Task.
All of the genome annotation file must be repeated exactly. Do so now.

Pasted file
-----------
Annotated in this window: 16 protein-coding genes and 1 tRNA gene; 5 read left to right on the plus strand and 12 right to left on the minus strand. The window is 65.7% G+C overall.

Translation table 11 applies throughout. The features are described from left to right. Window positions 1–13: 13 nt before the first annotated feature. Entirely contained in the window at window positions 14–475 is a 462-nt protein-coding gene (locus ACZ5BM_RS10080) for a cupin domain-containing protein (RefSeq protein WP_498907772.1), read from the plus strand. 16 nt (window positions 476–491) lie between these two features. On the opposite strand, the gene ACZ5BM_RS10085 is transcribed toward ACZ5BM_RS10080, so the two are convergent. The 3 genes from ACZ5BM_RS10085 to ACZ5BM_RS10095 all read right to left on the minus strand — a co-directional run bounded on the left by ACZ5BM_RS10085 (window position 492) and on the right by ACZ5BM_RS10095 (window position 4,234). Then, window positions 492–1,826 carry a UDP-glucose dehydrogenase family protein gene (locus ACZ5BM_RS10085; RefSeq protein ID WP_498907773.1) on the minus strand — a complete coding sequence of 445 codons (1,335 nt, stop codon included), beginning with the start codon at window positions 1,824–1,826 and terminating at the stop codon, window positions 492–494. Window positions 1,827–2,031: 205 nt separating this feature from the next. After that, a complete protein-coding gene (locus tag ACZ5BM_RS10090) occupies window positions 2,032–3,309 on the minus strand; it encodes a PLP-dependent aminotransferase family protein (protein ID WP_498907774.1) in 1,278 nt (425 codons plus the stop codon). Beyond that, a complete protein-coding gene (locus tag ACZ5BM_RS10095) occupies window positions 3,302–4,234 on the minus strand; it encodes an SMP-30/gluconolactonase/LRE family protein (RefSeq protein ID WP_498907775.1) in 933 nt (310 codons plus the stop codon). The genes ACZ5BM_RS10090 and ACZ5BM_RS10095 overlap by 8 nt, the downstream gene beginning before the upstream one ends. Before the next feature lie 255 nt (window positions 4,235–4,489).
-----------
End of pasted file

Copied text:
Annotated in this window: 16 protein-coding genes and 1 tRNA gene; 5 read left to right on the plus strand and 12 right to left on the minus strand. The window is 65.7% G+C overall.

Translation table 11 applies throughout. The features are described from left to right. Window positions 1–13: 13 nt before the first annotated feature. Entirely contained in the window at window positions 14–475 is a 462-nt protein-coding gene (locus ACZ5BM_RS10080) for a cupin domain-containing protein (RefSeq protein WP_498907772.1), read from the plus strand. 16 nt (window positions 476–491) lie between these two features. On the opposite strand, the gene ACZ5BM_RS10085 is transcribed toward ACZ5BM_RS10080, so the two are convergent. The 3 genes from ACZ5BM_RS10085 to ACZ5BM_RS10095 all read right to left on the minus strand — a co-directional run bounded on the left by ACZ5BM_RS10085 (window position 492) and on the right by ACZ5BM_RS10095 (window position 4,234). Then, window positions 492–1,826 carry a UDP-glucose dehydrogenase family protein gene (locus ACZ5BM_RS10085; RefSeq protein ID WP_498907773.1) on the minus strand — a complete coding sequence of 445 codons (1,335 nt, stop codon included), beginning with the start codon at window positions 1,824–1,826 and terminating at the stop codon, window positions 492–494. Window positions 1,827–2,031: 205 nt separating this feature from the next. After that, a complete protein-coding gene (locus tag ACZ5BM_RS10090) occupies window positions 2,032–3,309 on the minus strand; it encodes a PLP-dependent aminotransferase family protein (protein ID WP_498907774.1) in 1,278 nt (425 codons plus the stop codon). Beyond that, a complete protein-coding gene (locus tag ACZ5BM_RS10095) occupies window positions 3,302–4,234 on the minus strand; it encodes an SMP-30/gluconolactonase/LRE family protein (RefSeq protein ID WP_498907775.1) in 933 nt (310 codons plus the stop codon). The genes ACZ5BM_RS10090 and ACZ5BM_RS10095 overlap by 8 nt, the downstream gene beginning before the upstream one ends. Before the next feature lie 255 nt (window positions 4,235–4,489).